Changing climate due to rapid urbanization has led to the outbreak of Nipah Virus for the third time in India.
After 2001 and 2007 viral attacks, Nipah virus has once again triggered in Southern India recently. The health officials are extensively working on the emerged cases which have taken the lives of more than 10 people. The natural science experts are busy in understanding the reasons behind the emergence of virus again and again in the continent. According to a specialized team headed by A.C.Dhariwal, adviser, National Vector Borne Disease Control Program, due to rapid urbanization in many Indian states, the birds and animals are losing their natural habitats which are making them get in contact with humans. The team has also suggested that such exposure of humans with animals will be a threat to many other dangerous diseases.
First emergence of Nipah Virus:
Nipah virus was first discovered in the year 1998 in one of the villages of Malaysia and it belongs to Henipavirus category which is a subfamily of Paramyxovirinae. During that time, both animals to human and human to human transmission of the disease was recorded. Since its first outbreak till 2015, around 600 humans were infected with this virus. Subsequently, it was identified in the Meherpur district of Bangladesh in the year 2001 and reported continuous attack thereon every year, in the selected districts of Bangladesh.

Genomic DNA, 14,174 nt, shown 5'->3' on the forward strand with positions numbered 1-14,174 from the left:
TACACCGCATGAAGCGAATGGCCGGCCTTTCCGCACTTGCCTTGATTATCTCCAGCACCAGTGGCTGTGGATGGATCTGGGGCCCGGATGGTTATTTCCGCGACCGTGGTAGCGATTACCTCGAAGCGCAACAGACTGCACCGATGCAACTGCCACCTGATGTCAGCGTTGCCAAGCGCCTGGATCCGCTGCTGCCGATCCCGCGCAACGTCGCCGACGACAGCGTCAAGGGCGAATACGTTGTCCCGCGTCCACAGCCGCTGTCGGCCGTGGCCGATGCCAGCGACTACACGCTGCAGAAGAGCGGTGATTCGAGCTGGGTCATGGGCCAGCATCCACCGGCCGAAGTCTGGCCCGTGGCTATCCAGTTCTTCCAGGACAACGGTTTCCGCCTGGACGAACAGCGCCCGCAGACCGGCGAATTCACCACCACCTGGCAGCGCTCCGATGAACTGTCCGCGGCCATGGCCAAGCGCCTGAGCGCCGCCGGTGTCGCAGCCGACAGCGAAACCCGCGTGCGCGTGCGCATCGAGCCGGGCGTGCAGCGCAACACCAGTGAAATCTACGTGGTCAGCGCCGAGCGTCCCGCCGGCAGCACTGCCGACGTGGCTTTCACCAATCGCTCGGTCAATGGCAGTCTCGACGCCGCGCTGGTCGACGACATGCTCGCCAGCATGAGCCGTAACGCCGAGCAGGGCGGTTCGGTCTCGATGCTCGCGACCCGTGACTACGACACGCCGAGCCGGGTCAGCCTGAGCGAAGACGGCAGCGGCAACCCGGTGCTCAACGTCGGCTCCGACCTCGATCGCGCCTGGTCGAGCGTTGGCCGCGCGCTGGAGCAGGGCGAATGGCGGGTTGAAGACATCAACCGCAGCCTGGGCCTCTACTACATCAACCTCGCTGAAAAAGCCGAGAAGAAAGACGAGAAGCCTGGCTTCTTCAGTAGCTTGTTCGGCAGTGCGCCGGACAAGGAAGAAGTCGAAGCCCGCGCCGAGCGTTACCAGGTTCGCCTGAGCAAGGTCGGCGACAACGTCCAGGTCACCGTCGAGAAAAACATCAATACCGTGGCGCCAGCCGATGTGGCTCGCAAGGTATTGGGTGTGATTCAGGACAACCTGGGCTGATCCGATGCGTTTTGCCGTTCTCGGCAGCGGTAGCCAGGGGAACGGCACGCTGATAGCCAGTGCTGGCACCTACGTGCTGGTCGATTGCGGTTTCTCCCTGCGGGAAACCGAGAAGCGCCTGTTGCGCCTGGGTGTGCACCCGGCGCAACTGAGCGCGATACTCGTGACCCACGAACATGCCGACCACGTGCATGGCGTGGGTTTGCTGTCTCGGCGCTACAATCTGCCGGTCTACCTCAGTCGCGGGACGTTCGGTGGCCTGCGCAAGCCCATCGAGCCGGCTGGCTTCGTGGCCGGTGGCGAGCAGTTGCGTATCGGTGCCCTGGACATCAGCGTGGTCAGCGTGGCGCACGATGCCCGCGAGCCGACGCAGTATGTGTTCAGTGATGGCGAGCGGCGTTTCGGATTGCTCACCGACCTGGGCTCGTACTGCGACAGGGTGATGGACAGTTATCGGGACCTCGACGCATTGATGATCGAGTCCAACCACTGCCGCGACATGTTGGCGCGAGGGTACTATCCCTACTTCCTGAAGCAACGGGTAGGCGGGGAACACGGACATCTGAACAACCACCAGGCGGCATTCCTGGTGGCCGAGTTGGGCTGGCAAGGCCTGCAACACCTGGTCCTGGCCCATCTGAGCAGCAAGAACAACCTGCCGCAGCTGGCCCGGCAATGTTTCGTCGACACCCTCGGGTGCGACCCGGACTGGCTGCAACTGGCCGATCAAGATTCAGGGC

Bangladesh, being a neighbouring country to India, has also affected the eastern state of West Bengal in the year 2001 & 2007. During these two outbreaks, around 71 cases were reported that led to 50 deaths.
How Nipah emerged and passed from animals to humans?
The first transmission of NiV in Malaysia was from pigs to humans, whereas, in Bangladesh and India, NiV transmitted from bats to humans. It was observed that in Asian states of Bangladesh and India, the consumption of date palm sap which is contaminated by bat urine or saliva is the major reason for the spread of the disease. Even though humans and bats co-existed since ancient times, experts claim the existence of Nipah virus in the bats for centuries. But they are not able to understand the reason for the outspread of the infection only now. They claim that the intervention of humans in the bat-infested areas as a process of urbanization is the major reason for the spread of NiV. The mismanagement of large piggeries and the unplanned deforestation of pulpwood in the districts of Malasia which is the natural habitat of bats infected with NiV are assumed to be the causes of transmission of Nipah from animals to humans.
In 2007, around 30 cases were reported in West Bengal of which 5 appeared to be fatal. A horde of bats was observed hanging on the trees in the nearby surroundings of the patients’ houses and these bats fluids were expected to get in direct contact with the liquor which was consumed by the residents.
As of now, there is no protective vaccine or treatment for this life-threat disease. Proper prevention is the only suggestive measure which has been advised by our health experts.